It is well known that intelligence products in authoritarian states are susceptible to significant manipulation and distortion, serving as “a mechanism for reinforcing the regime’s misconceptions of the outside world.” Similar to the counterterrorism priorities aimed at preserving the regime’s security, Russia’s collection and analysis efforts are tailored to align with the views of the sole customer, Vladimir Putin. Intelligence analysts (if they still deserve being called that way) deliberately alter their reporting to support Putin’s policy agenda, such as the fight against Ukrainian “Nazis.” Even within the intelligence and security agencies, expressing alternative views is not allowed. Two years ago, three days before Russia’s full-scale invasion, Sergei Naryshkin, foreign intelligence chief, whose view on how to deal with Ukraine differed slightly from Putin’s, was publicly shamed and compelled to revise his stance.

Although initial reports indicated that the suspects of the concert hall attack were arrested near the Russia-Belarus border, the FSB later announced that they were en route to Ukraine. This hastily concocted “intelligence” led to contradictions, with the Belarusian Ambassador in Moscow stating that Belarusian security authorities assisted their Russian counterparts in preventing terrorists from crossing the Belarus-Russia border. Nearly 19 hours after the tragedy, Putin finally broke the silence and addressed the nation, drawing parallels between the terrorists and Ukrainian “Nazis.” Simultaneously, Russian state media started to emphasise “traces” of Ukraine’s involvement in the terrorist attack. However, these assertions were hardly convincing, even among Russia’s political elite.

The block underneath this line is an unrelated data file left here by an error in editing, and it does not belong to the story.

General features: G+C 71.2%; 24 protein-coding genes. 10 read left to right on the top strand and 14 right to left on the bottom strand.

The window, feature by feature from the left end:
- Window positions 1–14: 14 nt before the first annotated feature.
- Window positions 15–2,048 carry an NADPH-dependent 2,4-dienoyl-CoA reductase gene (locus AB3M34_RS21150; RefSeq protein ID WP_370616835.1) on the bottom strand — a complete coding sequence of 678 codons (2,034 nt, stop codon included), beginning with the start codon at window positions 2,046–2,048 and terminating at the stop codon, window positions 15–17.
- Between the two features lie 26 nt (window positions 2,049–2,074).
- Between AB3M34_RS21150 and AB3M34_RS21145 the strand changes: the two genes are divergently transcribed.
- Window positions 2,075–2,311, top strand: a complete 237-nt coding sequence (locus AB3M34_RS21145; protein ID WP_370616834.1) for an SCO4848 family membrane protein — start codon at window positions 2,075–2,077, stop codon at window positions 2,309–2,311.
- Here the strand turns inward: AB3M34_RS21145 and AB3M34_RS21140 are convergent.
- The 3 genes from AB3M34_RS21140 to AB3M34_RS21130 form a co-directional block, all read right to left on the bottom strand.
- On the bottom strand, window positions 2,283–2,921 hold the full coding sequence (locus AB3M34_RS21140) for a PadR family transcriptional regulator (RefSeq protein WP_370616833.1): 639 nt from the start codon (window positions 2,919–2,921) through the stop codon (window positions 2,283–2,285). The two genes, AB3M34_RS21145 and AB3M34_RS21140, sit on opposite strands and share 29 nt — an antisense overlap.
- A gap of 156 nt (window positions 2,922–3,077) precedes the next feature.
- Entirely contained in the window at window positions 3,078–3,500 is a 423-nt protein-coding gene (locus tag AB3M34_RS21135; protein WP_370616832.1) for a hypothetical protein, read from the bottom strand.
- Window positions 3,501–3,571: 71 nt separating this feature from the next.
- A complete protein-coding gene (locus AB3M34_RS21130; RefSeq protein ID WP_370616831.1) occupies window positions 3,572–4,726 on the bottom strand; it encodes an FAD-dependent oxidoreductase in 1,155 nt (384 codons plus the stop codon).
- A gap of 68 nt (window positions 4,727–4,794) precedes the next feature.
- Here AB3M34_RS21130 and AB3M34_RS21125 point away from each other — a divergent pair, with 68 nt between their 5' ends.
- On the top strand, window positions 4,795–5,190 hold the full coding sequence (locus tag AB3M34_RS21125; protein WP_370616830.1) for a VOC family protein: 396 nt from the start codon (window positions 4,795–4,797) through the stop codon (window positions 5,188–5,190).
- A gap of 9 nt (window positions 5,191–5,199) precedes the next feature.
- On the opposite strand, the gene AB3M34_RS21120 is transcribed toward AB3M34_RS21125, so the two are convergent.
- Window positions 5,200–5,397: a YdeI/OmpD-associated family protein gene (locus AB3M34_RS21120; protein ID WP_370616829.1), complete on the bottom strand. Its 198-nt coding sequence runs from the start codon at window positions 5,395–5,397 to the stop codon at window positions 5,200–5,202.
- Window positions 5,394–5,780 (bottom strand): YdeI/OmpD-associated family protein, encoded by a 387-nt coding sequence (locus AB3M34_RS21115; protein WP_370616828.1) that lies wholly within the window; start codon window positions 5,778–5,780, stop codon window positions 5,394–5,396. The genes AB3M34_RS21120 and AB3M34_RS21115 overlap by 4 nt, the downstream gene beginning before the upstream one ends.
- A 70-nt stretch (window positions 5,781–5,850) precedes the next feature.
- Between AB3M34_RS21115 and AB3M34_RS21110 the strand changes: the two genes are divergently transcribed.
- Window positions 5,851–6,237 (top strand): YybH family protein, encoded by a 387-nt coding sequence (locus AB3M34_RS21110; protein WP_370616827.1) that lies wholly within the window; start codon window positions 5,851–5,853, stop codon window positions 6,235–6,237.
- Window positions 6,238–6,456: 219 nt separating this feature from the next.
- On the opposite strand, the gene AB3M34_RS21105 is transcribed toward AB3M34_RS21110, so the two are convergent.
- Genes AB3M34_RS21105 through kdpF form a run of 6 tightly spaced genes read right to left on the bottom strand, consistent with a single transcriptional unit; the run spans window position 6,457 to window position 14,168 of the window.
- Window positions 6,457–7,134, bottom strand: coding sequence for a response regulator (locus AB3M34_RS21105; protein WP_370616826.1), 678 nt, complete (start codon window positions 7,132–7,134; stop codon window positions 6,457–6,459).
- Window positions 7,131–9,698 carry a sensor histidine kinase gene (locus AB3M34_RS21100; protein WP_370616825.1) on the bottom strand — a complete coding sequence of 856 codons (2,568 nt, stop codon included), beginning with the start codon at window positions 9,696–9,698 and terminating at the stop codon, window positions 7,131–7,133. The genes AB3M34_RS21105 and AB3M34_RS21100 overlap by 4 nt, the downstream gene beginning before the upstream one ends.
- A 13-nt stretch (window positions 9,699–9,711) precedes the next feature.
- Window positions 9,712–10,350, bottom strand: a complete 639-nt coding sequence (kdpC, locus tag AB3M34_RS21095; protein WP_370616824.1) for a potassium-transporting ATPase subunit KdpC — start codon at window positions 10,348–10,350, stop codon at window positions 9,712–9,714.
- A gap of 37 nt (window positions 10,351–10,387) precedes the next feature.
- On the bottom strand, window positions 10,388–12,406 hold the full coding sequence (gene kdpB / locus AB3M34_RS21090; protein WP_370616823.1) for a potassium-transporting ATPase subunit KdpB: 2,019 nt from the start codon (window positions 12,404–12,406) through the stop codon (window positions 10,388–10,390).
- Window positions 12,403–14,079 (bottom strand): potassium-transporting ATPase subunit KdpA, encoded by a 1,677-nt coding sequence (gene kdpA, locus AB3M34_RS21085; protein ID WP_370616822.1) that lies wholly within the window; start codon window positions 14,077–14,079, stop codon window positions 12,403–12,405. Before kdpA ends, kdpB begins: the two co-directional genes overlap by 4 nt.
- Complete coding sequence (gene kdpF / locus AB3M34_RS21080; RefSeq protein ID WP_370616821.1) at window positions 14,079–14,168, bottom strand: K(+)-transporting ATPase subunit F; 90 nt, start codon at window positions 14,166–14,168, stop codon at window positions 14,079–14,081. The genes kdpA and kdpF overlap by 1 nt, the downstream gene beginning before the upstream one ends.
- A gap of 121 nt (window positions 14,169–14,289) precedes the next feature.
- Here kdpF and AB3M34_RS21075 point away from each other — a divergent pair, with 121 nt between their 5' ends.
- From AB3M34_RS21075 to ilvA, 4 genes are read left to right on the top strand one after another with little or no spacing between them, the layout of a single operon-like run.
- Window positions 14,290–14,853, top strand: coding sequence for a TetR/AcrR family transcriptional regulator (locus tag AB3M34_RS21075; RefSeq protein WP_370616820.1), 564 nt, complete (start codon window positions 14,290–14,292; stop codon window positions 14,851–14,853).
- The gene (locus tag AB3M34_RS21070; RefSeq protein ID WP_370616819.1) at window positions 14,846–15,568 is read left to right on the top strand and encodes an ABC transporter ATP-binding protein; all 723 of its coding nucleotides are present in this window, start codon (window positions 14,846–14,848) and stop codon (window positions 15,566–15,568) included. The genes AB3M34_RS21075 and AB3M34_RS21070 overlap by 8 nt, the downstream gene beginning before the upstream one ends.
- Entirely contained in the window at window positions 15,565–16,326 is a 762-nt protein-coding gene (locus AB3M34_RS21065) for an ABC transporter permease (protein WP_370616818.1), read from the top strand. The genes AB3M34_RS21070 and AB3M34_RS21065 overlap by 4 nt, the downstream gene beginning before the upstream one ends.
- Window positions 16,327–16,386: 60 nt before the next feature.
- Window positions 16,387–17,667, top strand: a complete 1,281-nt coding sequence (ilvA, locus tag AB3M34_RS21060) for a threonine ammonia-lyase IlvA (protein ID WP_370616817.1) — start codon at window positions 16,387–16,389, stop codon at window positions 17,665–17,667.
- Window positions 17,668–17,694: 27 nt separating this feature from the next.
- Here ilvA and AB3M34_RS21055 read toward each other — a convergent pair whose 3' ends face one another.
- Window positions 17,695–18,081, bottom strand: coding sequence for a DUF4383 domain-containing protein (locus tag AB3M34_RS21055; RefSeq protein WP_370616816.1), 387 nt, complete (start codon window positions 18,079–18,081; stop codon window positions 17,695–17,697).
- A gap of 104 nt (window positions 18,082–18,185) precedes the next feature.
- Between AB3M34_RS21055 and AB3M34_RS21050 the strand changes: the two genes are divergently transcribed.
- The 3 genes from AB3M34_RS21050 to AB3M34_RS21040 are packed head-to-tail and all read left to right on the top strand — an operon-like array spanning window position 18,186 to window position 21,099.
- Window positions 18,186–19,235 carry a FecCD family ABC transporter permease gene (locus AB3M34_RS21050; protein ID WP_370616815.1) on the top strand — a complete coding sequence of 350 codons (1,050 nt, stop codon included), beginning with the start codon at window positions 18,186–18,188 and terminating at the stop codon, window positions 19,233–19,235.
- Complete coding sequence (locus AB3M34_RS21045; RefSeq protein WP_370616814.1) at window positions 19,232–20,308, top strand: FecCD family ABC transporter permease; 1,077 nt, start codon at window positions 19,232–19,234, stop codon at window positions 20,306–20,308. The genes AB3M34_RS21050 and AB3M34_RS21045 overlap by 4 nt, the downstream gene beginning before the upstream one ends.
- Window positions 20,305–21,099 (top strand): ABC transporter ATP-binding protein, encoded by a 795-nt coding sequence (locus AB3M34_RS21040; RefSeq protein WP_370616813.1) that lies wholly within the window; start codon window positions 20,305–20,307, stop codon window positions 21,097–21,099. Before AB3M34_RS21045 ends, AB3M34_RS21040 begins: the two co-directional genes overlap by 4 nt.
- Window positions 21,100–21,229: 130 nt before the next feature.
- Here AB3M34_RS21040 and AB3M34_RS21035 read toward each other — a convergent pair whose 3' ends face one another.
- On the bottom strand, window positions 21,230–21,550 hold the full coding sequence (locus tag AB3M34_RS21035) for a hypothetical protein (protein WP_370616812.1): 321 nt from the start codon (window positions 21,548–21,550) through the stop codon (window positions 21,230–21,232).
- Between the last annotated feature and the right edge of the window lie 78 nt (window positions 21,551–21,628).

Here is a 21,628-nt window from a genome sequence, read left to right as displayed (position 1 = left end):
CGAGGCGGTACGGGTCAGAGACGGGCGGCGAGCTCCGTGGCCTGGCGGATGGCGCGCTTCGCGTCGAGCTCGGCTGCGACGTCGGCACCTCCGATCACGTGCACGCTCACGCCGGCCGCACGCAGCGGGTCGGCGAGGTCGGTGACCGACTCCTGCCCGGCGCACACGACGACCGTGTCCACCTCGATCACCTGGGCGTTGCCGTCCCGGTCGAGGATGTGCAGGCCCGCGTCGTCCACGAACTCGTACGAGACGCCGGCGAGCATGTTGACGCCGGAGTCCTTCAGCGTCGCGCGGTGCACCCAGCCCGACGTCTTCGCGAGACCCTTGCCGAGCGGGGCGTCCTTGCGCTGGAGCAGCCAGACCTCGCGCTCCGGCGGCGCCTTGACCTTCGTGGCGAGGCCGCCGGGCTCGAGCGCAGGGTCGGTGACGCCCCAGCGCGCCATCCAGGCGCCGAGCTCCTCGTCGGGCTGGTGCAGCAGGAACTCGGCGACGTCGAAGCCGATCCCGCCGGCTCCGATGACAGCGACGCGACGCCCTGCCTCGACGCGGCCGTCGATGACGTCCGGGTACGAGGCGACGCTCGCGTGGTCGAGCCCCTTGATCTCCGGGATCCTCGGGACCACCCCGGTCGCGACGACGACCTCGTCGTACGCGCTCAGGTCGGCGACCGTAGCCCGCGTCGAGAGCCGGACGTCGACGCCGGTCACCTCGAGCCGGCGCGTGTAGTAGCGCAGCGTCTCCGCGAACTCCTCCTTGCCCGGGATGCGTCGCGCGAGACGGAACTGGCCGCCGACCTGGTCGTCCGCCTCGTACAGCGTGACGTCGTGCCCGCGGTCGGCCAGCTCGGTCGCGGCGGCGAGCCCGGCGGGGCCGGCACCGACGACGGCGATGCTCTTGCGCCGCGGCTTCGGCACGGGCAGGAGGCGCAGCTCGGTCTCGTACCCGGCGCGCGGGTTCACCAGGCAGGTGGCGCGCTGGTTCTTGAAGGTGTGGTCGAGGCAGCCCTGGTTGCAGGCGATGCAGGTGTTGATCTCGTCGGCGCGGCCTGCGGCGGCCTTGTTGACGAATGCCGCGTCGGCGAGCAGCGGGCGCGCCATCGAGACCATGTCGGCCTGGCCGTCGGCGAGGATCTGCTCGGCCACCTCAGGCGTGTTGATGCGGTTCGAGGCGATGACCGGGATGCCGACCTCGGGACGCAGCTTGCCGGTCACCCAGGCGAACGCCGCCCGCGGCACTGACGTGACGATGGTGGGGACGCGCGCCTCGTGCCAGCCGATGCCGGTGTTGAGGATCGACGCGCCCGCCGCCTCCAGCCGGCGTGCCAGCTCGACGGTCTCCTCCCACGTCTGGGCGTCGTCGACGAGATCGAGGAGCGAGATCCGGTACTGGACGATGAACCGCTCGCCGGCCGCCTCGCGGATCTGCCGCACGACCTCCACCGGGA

Attention shifts in Russia’s counterterrorism focus following its full-scale war against Ukraine are obvious. According to the FSB’s public announcements counted by Novaya Gazeta Europe, the focus of the service’s anti-terrorist activities moved from Islamic militants to Ukrainian special services around 2021. FSB watcher Sergei Kanev points out that in November and December last year, the National Anti-Terrorism Committee (NAK), overseen by FSB Director Aleksandr Bortnikov, organised various educational seminars across the country, mainly discussing Russia’s “special military operation” and threats posed by Ukraine and its western partners. At the NAK meeting in February, the focus was solely on subversive activities by Ukrainian special services, with no mention of the Islamic State threat.

In democratic countries, the failure to prevent a large-scale terrorist attack would likely lead to the dismissal of top counterintelligence officials. However, in Putin’s Russia, this may not be the case. The FSB’s Second Service, responsible for handling both political dissent and terrorism, will likely be endorsed by Putin as long as it effectively suppresses political dissent and protects the regime. Similar to the failed Prigozhin rebellion last year, Putin has rhetorically linked the terrorist attack with external conspiracies to rally support for the war against Ukraine and justify crackdowns on dissent. By unleashing the security apparatus, Putin will intensify the fight against perceived “extremists” and silence the country’s remaining conscience.